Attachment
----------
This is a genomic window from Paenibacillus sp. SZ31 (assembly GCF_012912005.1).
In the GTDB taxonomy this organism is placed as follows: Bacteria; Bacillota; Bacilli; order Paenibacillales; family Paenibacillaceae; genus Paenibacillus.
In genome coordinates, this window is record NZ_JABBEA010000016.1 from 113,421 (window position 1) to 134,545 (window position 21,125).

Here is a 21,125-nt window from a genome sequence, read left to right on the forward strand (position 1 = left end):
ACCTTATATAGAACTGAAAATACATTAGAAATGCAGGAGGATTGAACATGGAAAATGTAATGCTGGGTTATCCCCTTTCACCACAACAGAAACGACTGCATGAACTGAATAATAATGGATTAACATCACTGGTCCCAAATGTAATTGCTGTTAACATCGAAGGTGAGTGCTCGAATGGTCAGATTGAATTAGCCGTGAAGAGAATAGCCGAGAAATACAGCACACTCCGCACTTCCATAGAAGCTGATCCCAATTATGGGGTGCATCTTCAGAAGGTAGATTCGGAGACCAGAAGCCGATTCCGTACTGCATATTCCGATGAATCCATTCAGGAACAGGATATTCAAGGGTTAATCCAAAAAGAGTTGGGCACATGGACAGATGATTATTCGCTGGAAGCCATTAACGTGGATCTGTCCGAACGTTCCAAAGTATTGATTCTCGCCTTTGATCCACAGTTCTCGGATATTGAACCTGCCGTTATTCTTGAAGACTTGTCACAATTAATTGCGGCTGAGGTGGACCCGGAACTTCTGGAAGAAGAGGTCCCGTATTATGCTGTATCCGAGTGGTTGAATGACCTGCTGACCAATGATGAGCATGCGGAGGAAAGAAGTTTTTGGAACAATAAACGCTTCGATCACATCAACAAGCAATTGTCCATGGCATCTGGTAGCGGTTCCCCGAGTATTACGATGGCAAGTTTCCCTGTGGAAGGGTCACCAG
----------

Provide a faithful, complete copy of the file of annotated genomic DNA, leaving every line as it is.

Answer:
This is a genomic window from Paenibacillus sp. SZ31 (assembly GCF_012912005.1).
In the GTDB taxonomy this organism is placed as follows: Bacteria; Bacillota; Bacilli; order Paenibacillales; family Paenibacillaceae; genus Paenibacillus.
In genome coordinates, this window is record NZ_JABBEA010000016.1 from 113,421 (window position 1) to 134,545 (window position 21,125).

Here is a 21,125-nt window from a genome sequence, read left to right on the forward strand (position 1 = left end):
ACCTTATATAGAACTGAAAATACATTAGAAATGCAGGAGGATTGAACATGGAAAATGTAATGCTGGGTTATCCCCTTTCACCACAACAGAAACGACTGCATGAACTGAATAATAATGGATTAACATCACTGGTCCCAAATGTAATTGCTGTTAACATCGAAGGTGAGTGCTCGAATGGTCAGATTGAATTAGCCGTGAAGAGAATAGCCGAGAAATACAGCACACTCCGCACTTCCATAGAAGCTGATCCCAATTATGGGGTGCATCTTCAGAAGGTAGATTCGGAGACCAGAAGCCGATTCCGTACTGCATATTCCGATGAATCCATTCAGGAACAGGATATTCAAGGGTTAATCCAAAAAGAGTTGGGCACATGGACAGATGATTATTCGCTGGAAGCCATTAACGTGGATCTGTCCGAACGTTCCAAAGTATTGATTCTCGCCTTTGATCCACAGTTCTCGGATATTGAACCTGCCGTTATTCTTGAAGACTTGTCACAATTAATTGCGGCTGAGGTGGACCCGGAACTTCTGGAAGAAGAGGTCCCGTATTATGCTGTATCCGAGTGGTTGAATGACCTGCTGACCAATGATGAGCATGCGGAGGAAAGAAGTTTTTGGAACAATAAACGCTTCGATCACATCAACAAGCAATTGTCCATGGCATCTGGTAGCGGTTCCCCGAGTATTACGATGGCAAGTTTCCCTGTGGAAGGGTCACCAG